Bye Aerospace’s eFlyer 2 electric aircraft will feature the Soteria whole aircraft recovery parachute made by Aviation Safety Resources (ASR). Under an agreement announced by the two U.S. companies on August 10, ASR will develop a version of the recovery system specifically for the two-seat aircraft, which has already logged numerous orders from flight-training organizations.
According to ASR, its ballistic parachutes can allow an aircraft to land safely from as low as just 100 feet. The system uses the company’s patent-pending Xtreme Rapid Deployment technology, with a two-stage deployment process with an “extraction rocket” that takes just 0.49 seconds to deploy the three recovery parachutes. According to the company, three smaller parachutes inflate faster than one large parachute and also deliver weight and volume savings.
For the eFlyer 2 application, the Soteria system will be manually deployed by a T-shaped handle on the aircraft’s dashboard. ASR president Larry Williams explained to FutureFlight that the handle will generally take between 30 to 70 pounds of force. As per the ASTM F3408 specification for an aircraft emergency parachute recovery system, this means it can be activated by a female pilot in the 10th percentile in terms of body strength.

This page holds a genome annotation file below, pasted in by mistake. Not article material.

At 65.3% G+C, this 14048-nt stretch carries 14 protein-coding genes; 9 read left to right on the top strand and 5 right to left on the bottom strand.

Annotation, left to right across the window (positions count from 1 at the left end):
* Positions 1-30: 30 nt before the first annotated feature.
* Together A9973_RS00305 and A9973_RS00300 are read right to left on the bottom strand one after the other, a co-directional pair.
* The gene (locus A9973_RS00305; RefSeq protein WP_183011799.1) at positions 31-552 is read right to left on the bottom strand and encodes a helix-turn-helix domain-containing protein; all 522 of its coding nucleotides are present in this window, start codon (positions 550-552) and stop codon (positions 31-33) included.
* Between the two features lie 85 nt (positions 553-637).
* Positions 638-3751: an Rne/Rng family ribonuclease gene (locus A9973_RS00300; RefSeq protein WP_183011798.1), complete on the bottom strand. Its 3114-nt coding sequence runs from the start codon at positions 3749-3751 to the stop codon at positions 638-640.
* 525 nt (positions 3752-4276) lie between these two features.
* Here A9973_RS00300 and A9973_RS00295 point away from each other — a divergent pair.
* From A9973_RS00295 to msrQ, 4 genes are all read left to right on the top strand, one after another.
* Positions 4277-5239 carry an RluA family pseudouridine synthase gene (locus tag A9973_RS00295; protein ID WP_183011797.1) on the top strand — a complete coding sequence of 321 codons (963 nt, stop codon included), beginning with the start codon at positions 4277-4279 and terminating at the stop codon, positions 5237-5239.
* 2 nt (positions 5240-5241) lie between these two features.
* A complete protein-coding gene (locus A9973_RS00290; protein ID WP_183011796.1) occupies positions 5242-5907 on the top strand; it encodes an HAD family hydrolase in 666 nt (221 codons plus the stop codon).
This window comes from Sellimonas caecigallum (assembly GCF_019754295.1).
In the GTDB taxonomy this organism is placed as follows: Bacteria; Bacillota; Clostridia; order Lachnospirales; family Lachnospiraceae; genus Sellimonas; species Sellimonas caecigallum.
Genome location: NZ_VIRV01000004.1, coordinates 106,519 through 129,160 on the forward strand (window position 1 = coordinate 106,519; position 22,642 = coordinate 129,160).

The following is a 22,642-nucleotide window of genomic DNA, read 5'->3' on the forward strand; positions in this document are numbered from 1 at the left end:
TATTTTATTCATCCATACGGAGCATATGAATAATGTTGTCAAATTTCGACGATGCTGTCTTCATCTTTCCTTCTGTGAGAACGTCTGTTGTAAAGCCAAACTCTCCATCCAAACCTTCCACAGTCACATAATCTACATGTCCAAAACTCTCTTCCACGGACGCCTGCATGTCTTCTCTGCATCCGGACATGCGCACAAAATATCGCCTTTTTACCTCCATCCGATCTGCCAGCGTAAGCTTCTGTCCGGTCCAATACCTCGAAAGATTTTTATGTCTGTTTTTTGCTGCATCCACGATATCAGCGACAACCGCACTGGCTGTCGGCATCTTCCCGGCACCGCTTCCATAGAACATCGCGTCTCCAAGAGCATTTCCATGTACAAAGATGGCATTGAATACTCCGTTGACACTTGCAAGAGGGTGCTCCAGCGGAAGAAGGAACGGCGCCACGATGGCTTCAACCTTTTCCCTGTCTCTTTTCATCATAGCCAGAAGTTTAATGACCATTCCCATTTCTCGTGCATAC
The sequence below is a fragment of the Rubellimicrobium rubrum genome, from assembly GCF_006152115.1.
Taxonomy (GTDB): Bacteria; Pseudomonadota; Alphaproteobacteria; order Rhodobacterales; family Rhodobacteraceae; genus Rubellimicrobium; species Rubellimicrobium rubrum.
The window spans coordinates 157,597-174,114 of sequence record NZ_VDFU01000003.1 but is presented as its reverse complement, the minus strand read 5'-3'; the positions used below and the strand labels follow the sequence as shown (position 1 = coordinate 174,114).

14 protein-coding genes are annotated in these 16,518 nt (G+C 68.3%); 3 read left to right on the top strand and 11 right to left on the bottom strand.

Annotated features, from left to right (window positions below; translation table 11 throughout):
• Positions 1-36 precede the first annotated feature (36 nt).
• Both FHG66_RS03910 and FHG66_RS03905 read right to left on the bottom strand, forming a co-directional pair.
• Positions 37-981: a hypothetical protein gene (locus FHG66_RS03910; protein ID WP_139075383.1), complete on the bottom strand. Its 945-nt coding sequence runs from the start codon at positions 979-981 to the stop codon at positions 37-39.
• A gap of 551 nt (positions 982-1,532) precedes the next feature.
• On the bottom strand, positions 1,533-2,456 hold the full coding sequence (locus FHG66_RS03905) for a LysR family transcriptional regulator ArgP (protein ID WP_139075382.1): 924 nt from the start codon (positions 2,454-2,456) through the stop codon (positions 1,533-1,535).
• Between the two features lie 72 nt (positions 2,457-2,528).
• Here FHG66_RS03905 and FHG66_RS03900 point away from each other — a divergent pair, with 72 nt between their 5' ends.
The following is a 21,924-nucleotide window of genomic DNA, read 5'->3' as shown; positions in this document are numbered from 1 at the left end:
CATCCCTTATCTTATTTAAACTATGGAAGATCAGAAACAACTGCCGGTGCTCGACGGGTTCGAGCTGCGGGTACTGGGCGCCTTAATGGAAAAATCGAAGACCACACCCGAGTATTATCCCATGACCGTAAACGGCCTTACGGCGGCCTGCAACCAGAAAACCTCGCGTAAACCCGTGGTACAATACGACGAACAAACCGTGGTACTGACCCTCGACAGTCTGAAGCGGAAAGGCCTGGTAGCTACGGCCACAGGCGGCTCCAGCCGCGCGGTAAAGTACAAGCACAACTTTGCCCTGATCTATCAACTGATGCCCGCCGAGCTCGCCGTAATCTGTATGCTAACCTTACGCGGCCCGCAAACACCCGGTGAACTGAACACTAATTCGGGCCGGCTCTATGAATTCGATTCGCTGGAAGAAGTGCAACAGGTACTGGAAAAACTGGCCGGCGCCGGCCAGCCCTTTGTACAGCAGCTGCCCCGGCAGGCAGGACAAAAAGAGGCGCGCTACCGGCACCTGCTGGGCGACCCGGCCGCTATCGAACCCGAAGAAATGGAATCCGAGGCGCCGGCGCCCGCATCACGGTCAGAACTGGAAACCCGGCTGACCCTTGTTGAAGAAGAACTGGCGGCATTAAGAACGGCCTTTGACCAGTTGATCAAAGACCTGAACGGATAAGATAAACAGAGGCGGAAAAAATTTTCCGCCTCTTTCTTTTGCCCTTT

ASR believes that its lightweight parachute recovery system is especially well-suited to the needs of new electric aircraft, including those intended to be used for so-called advanced air mobility applications. Its system is designed for aircraft with a maximum takeoff weight of up to 3,800 pounds and will need to be “repacked” only every 15 years. The company says that rival equipment must be repacked more than twice as often.
Previously, Transcend Air has selected the ballistic parachute system developed by BRS Aerospace for its Vy 400 eVTOL aircraft. The use of parachute recovery systems for general aviation was pioneered by Cirrus for its light aircraft.
As of July 24, 2020, Bye Aerospace held deposit-backed reservations for 360 of the eFlyer 2 aircraft and also for the four-seat eFlyer 4. Most of the customers so far are flight schools.